Ex­per­i­ments in the kitchen

The Star Malaysia - Star2 - - Bright Kids -

EX­PLOR­ING and learn­ing about science should not be con­fined to the class­room as it can also hap­pen at home.

Con­duct­ing home ex­per­i­ments al­lows chil­dren to un­der­stand how science works in real life and around them ev­ery day.

Sim­ple ex­per­i­ments us­ing safe house­hold items are not only ed­u­ca­tional but also al­low par­ents to bond with their chil­dren and cre­ate a fun learn­ing ex­pe­ri­ence to­gether.

One of the best places to con­duct ex­per­i­ments in is the kitchen. There are many house­hold items and food in­gre­di­ents that can be used to con­duct ex­per­i­ments to learn about dif­fer­ent prop­er­ties and char­ac­ter­is­tics.

How­ever, par­ents must en­sure that these home ex­per­i­ments are safe for chil­dren and do not use ma­te­ri­als that con­tain tox­ins. Here is a good ex­am­ple.

Cool goo

Be­sides be­ing su­per fun, this tac­tile ex­per­i­ment teaches chil­dren physics and chem­istry with in­gre­di­ents that you can eas­ily find in the kitchen.

What you need:

Corn flour


Food colour­ing (op­tional)


Make a batch of goo by slowly mix­ing one part water to one and a half to two parts corn flour. Mix thor­oughly to get rid of any lumps.

What to do:

Swirl your fin­gers around in the goo. Does it feel like liq­uid?

Take a fist­ful of it and squeeze. Does it be­come a solid ball? Drop it onto the ta­ble and watch what hap­pens – does it turn into liq­uid again? How it works:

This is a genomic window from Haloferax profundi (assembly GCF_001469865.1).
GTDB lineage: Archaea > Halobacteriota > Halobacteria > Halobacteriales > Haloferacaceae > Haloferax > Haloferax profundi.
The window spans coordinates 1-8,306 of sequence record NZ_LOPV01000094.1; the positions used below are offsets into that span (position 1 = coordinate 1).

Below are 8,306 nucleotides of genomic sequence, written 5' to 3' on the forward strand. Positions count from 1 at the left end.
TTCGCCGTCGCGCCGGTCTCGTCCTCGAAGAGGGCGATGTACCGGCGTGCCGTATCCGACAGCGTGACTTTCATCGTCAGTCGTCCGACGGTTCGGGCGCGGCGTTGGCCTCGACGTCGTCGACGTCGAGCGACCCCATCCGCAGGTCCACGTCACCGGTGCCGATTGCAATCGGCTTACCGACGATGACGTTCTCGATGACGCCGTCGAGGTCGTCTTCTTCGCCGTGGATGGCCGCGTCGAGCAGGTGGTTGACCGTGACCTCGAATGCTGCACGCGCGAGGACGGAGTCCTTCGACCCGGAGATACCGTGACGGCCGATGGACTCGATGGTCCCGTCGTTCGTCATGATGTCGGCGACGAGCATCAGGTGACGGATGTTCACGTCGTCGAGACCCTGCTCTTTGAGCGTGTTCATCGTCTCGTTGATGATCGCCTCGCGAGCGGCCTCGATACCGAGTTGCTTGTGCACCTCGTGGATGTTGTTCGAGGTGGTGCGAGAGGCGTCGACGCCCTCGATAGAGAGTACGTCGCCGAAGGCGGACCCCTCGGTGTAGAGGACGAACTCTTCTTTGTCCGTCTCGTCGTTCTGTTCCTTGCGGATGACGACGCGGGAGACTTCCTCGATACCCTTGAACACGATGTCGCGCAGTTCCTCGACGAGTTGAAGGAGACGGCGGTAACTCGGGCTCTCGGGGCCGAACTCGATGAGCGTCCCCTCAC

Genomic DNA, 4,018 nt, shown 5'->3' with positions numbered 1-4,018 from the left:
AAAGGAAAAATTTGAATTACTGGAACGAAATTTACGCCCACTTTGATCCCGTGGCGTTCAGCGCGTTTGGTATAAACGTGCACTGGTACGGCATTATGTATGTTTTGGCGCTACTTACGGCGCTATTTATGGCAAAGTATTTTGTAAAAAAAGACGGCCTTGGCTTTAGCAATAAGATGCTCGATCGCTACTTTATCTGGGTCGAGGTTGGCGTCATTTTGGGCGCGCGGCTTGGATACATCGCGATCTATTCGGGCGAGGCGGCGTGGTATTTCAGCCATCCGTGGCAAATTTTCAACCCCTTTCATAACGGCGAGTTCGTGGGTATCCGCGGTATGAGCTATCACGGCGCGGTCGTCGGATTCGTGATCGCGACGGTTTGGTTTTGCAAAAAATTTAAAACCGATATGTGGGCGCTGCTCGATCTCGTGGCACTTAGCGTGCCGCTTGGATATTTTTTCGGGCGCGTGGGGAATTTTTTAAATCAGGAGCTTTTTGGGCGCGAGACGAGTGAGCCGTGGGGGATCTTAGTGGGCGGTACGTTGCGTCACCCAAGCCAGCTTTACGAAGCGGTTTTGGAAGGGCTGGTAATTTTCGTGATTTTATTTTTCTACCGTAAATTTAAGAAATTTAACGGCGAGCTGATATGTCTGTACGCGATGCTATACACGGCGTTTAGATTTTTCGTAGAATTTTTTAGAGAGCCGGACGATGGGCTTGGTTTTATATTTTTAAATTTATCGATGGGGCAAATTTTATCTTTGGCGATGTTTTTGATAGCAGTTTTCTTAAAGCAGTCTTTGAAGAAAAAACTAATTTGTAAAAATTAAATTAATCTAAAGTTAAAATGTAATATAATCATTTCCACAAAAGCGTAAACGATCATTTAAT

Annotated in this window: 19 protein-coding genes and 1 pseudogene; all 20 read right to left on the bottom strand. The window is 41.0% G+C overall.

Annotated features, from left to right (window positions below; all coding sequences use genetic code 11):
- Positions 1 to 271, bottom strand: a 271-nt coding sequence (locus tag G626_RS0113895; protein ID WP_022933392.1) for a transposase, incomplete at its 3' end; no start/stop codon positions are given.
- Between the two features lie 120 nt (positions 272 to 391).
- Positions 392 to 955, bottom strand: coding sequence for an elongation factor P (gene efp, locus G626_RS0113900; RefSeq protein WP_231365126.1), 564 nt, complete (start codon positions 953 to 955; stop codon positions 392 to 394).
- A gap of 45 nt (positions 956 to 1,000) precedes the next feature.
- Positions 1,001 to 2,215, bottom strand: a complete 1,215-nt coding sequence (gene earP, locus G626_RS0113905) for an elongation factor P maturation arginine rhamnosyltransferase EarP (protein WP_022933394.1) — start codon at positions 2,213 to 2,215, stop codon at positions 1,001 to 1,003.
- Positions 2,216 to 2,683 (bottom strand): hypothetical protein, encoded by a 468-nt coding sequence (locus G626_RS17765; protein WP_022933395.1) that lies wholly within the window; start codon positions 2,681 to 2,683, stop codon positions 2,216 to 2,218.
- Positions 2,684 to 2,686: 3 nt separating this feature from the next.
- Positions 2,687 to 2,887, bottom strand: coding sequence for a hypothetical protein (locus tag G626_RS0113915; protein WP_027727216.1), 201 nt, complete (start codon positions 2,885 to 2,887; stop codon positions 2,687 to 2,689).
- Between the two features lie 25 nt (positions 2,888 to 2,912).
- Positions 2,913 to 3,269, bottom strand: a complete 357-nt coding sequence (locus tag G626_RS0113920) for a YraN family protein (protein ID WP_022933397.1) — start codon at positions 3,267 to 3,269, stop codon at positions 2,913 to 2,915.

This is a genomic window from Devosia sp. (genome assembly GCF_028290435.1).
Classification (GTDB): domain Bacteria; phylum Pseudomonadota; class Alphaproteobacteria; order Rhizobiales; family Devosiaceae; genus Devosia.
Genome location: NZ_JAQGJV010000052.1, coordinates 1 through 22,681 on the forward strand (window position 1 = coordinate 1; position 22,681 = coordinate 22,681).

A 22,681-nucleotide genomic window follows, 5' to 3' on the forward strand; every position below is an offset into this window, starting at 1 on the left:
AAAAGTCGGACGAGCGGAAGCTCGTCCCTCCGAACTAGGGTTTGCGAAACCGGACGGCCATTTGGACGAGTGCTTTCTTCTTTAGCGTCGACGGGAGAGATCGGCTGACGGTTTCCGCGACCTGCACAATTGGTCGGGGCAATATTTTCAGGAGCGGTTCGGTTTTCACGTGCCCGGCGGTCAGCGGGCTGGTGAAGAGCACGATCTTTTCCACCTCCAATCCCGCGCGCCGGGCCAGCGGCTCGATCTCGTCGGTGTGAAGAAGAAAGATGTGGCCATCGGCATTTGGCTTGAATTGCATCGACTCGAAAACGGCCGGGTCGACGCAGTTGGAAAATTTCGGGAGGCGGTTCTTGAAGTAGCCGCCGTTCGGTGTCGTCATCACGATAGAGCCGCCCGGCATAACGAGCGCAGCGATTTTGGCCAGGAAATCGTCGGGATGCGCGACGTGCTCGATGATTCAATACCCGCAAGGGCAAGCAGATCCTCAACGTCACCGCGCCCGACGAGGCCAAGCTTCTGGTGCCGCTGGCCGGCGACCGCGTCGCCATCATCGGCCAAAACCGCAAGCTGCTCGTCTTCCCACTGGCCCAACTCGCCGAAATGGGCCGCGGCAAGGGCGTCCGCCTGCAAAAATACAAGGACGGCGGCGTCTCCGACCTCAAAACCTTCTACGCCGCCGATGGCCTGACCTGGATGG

This goo is an oobleck, a non-New­to­nian fluid that has both liq­uid and solid prop­er­ties. It was in­spired by the fic­tional green sub­stance in the Dr Seuss book Bartholomew and the Oobleck.

The oobleck feels solid when you squeeze or punch it but feels like liq­uid when you slowly dip your hand into it be­cause it is made up of mol­e­cules ar­ranged in long chains.

When the chains are stretched, the oobleck flows like liq­uid. When the chains are forced to­gether, they stick to­gether to form a solid.

Things to ex­per­i­ment:

1 Try ma­nip­u­lat­ing water and corn flour con­tents to pro­duce goo with dif­fer­ent con­sis­ten­cies. Do they then ex­hibit more solid-like or liq­uid-like con­sis­ten­cies?

2 What other dif­fer­ent flours can you use to pro­duce dif­fer­ent goo? Do they have the same con­sis­tency and tex­ture as the

corn flour goo?

A scale model of Bin­tulu In­ter­na­tional School (BIS).

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